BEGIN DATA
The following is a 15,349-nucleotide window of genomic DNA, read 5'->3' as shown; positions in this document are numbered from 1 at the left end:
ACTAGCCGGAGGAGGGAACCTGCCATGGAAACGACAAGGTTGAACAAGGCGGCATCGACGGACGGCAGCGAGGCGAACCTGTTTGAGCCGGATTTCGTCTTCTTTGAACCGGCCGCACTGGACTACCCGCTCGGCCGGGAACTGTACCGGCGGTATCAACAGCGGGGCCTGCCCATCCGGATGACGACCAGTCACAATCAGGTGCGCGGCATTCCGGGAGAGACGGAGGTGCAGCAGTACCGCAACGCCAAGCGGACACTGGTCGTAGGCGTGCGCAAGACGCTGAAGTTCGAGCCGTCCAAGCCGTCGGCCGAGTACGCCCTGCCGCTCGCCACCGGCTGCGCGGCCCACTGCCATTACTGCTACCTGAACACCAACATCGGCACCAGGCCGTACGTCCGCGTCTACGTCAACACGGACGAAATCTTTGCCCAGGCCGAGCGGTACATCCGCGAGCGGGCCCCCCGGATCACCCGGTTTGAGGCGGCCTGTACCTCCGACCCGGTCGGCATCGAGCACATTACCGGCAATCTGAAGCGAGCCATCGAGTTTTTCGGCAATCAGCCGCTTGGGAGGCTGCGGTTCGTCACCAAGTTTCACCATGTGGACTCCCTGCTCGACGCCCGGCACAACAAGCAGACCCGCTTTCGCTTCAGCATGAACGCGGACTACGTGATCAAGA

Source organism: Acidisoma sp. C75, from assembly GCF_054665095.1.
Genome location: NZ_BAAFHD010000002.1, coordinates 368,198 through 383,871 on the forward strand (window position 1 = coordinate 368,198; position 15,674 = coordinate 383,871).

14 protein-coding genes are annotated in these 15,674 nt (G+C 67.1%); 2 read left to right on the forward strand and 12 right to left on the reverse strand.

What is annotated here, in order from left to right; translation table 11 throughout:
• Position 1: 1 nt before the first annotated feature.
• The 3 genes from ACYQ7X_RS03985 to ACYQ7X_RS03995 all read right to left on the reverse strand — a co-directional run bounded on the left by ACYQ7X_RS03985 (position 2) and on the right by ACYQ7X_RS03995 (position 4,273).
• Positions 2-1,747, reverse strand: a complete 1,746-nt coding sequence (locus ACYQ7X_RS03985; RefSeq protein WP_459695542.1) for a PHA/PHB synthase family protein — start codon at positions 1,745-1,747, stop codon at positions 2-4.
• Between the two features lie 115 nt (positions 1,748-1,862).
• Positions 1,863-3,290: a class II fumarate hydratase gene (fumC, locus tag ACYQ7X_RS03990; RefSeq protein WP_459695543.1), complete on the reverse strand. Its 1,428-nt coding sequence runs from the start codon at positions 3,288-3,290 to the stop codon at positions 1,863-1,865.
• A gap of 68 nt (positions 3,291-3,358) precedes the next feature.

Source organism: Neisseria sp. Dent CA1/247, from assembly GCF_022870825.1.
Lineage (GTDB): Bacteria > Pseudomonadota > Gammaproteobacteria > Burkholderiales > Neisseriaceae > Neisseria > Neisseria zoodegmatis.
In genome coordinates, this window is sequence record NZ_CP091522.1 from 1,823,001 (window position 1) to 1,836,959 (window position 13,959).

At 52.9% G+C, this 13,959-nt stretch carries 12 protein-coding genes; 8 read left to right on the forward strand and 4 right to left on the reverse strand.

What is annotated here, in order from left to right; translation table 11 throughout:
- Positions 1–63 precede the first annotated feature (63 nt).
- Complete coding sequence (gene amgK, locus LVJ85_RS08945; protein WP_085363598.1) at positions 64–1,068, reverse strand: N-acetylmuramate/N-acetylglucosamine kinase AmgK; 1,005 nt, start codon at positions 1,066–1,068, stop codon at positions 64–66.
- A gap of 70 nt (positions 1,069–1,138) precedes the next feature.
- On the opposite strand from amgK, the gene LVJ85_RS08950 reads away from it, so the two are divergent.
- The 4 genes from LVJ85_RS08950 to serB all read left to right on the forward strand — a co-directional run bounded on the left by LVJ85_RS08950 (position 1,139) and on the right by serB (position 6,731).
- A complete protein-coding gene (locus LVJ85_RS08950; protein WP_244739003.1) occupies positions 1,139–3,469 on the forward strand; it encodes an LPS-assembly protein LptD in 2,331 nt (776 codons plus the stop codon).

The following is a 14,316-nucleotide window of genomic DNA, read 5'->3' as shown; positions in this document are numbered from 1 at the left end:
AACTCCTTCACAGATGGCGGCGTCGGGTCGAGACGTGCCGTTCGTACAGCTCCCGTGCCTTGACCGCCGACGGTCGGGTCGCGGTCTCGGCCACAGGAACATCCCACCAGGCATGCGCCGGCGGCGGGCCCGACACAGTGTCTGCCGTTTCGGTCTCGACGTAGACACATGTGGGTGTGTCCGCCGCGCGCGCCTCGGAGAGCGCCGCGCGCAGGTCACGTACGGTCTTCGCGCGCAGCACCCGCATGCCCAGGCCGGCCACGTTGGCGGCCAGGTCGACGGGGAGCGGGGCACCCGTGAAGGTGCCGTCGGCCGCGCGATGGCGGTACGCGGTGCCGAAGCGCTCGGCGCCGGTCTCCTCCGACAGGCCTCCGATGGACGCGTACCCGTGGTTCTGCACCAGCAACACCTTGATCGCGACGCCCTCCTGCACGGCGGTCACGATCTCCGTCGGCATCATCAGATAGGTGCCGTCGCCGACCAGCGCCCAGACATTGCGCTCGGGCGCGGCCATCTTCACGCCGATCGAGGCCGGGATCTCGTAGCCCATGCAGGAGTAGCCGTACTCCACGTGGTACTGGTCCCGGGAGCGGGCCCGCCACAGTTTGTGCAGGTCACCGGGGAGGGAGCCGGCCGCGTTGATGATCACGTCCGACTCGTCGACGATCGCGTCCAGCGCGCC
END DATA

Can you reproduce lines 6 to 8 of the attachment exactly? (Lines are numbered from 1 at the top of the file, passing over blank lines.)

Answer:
What is annotated here, in order from left to right; translation table 11 throughout:
• Position 1: 1 nt before the first annotated feature.
• The 3 genes from ACYQ7X_RS03985 to ACYQ7X_RS03995 all read right to left on the reverse strand — a co-directional run bounded on the left by ACYQ7X_RS03985 (position 2) and on the right by ACYQ7X_RS03995 (position 4,273).